It has been a long and winding road, but Israel has at last apologised to the surviving Beatles for banning them from the country in the 1960s as a supposed threat to the morals of the nation's youth.
Visiting the Beatles museum in Liverpool yesterday, the Israeli ambassador to Britain, Ron Prosor, handed a letter of apology to Julia Baird, sister of the late John Lennon, expressing regret over the snub of 1965. Mr Prosor, one of Israel's most senior and long-serving diplomats, was seven years old when the "misunderstanding" took place.
The two surviving Beatles, Sir Paul McCartney, 65, and Ringo Starr, 67, are now expected to join celebrations in May of the 60th anniversary of the founding of the state of Israel.
Israel will also write to them and to the family of the late George Harrison in an attempt to smooth over any lingering embarrassment caused by the decision, made in the tense period before the Six-Day War. The letter says: "Unfortunately, the State of Israel cancelled your performance in the country due to lack of budget and because several politicians in the Knesset had believed at the time that your performance might corrupt the minds of the Israeli youth. There is no doubt that it was a great missed opportunity to prevent people like you, who shaped the minds of the generation, to come to Israel and perform."
The news, announced yesterday in the Israeli newspaper Yediot Ahronot, has left students of the 1960s rock scene bemused as to what on earth could have caused the ban in the first place.
In 1965, the Beatles were still in the first flush of international celebrity, when it seemed that they could do no wrong. Even the Daily Mail described them as the sort of boys you would like to have living next door. In that year, they were awarded MBEs and were received by the Queen; they toured the US, appearing on The Ed Sullivan Show, and had a string of chart-topping hits. (The revelation that they smoked dope in the lavatories at Buckingham Palace came later.) An Israeli entrepreneur named Yacov Ori learnt that they had a Jewish manager, Brian Epstein, and thought it would be a good idea to stage a Beatles concert in Tel Aviv. A deal was struck through Epstein's mother, Queenie, who had relatives in Israel. But the Beatles management in the UK took a hard-headed business line, demanding a fee deemed adequate for the new golden boys of world music.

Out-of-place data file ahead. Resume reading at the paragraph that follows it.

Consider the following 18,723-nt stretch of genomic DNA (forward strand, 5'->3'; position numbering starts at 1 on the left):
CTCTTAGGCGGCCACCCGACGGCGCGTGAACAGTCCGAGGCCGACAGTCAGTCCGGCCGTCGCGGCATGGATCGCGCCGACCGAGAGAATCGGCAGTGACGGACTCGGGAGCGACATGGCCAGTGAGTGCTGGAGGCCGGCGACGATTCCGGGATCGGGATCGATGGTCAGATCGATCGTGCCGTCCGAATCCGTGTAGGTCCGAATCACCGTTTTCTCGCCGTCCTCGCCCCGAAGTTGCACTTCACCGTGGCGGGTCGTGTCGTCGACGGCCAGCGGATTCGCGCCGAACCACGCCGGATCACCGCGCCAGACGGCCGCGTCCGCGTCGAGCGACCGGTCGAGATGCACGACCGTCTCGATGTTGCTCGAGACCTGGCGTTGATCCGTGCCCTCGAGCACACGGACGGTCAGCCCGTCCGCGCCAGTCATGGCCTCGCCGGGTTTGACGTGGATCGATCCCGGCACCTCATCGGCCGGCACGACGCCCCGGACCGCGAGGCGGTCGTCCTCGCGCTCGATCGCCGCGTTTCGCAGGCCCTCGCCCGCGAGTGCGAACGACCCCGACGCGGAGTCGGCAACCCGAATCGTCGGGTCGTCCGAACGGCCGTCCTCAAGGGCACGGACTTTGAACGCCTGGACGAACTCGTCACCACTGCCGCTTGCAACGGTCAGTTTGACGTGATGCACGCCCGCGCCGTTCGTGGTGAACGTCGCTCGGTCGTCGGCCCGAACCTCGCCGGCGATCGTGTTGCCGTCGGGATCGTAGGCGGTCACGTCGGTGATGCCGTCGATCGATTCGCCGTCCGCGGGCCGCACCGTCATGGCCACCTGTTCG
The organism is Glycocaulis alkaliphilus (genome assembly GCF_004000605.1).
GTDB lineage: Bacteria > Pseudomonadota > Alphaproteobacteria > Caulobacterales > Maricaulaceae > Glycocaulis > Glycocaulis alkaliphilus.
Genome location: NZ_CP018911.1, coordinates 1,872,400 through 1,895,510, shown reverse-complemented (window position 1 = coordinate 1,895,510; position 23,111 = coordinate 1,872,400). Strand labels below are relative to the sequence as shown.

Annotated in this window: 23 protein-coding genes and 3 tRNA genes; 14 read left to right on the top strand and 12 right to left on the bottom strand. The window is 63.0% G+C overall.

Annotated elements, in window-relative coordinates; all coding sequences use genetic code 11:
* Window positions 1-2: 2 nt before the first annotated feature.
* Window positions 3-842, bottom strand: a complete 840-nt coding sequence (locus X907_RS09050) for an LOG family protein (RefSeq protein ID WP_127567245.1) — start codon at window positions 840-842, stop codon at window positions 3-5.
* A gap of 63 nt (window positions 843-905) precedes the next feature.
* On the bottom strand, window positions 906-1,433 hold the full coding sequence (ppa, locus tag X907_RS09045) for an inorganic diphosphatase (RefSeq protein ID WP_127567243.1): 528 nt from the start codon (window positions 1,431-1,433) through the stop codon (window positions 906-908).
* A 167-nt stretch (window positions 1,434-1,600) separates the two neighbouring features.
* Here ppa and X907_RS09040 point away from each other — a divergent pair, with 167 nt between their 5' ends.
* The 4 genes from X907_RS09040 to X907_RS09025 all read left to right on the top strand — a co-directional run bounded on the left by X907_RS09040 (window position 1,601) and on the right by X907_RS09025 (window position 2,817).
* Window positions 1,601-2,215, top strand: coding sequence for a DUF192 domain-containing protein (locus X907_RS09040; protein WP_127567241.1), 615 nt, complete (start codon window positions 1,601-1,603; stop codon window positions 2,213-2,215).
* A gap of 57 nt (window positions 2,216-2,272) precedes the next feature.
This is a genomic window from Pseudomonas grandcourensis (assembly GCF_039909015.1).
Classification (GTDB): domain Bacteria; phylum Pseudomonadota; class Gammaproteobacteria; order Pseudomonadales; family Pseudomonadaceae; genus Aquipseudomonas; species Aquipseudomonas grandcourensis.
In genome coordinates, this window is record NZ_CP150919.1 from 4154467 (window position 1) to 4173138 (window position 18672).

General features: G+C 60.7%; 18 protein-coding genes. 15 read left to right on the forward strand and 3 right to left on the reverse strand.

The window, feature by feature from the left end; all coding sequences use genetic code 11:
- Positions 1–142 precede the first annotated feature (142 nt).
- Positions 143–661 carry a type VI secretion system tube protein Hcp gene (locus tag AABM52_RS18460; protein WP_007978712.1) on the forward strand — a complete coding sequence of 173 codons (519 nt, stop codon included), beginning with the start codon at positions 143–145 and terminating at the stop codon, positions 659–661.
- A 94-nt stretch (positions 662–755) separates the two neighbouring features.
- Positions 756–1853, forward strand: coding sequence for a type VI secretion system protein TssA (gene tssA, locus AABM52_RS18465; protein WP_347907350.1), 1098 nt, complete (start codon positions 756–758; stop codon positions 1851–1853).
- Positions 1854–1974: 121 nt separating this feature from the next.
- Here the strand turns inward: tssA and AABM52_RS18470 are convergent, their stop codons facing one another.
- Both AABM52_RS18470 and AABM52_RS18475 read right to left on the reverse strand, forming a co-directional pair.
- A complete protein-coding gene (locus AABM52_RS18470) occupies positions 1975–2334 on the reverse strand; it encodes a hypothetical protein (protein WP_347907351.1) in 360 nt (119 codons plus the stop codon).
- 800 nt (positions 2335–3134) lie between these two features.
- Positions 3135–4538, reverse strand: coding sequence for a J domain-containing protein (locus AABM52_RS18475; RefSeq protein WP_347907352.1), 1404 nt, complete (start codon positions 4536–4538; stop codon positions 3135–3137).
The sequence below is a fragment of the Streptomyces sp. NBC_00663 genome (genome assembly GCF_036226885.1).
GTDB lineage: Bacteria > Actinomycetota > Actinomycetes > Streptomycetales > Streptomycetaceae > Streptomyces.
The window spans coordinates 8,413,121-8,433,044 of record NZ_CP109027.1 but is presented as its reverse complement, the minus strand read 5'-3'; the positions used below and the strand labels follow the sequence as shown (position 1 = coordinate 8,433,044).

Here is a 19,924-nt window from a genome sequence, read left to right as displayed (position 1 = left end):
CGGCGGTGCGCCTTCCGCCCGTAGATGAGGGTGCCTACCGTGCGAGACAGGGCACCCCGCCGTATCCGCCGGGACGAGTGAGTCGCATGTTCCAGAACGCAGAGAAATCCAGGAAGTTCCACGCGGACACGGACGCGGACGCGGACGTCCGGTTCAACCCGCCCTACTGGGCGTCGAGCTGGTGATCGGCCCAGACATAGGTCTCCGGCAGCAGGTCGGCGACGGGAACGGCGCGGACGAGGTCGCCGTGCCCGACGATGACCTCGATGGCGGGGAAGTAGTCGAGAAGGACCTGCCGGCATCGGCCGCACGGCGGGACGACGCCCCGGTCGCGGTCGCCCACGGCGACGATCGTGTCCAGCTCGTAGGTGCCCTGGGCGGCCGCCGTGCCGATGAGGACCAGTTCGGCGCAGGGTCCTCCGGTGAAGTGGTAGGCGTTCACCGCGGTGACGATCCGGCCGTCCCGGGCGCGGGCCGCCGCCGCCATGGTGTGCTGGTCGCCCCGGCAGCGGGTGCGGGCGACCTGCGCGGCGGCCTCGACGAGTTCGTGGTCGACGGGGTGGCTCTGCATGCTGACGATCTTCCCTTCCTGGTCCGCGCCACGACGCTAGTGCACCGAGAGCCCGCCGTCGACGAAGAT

According to Yarden Uriel, the Israeli author of two books about the Beatles, Israel was slow to realise the full force of the group's popularity. "When Beatlemania swept the world, Israel was like a side observer that didn't take part in the actual game," he said, adding that, because the country was short of foreign currency, Mr Ori couldn't get the foreign money to pay the Beatles.
He made an official application to a government committee, which was turned down on the basis, said Uriel, that "too many artists were invited to Israel anyway, and since they felt the band didn't stand on a high cultural and artistic level and had a bad influence over youth, the decision was made: no money should be given to the Beatles".
The committee that blocked the Beatles tour was answerable to the Israeli Ministry for Education, then headed by General Yaakov Schneider. His son, Yossi Sarid, a former member of the Knesset, said: "There is some kind of fable that my father prevented the Beatles from entering Israel. I tried to look into it and didn't find any evidence to support this. I decided, however, that it's a nice legend, so who am I to destroy it?
"I assume they told my father that the band members have long hair and take drugs, and will surely corrupt Israeli youth."
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